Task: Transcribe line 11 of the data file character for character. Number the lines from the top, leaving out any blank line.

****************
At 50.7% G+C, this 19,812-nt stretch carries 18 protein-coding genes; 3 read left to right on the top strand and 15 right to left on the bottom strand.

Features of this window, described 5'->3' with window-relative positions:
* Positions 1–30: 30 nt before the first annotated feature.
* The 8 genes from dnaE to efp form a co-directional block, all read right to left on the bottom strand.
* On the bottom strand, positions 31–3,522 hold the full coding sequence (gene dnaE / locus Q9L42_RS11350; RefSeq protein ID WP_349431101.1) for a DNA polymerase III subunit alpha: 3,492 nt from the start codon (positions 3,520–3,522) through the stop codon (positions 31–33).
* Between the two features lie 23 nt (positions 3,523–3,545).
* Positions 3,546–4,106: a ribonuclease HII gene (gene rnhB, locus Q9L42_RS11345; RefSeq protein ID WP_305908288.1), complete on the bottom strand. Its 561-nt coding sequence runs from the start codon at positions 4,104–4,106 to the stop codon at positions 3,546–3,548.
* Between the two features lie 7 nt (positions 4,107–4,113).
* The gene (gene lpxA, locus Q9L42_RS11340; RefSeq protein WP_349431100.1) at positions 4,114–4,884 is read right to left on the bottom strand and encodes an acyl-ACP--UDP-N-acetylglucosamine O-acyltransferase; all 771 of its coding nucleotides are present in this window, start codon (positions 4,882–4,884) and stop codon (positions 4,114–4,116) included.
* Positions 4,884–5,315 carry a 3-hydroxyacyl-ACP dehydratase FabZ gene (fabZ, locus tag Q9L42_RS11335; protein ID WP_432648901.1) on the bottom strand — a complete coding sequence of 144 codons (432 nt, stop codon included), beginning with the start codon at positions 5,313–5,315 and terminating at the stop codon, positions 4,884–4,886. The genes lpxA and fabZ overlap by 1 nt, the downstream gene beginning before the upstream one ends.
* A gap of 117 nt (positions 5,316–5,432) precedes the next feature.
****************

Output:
* A gap of 117 nt (positions 5,316–5,432) precedes the next feature.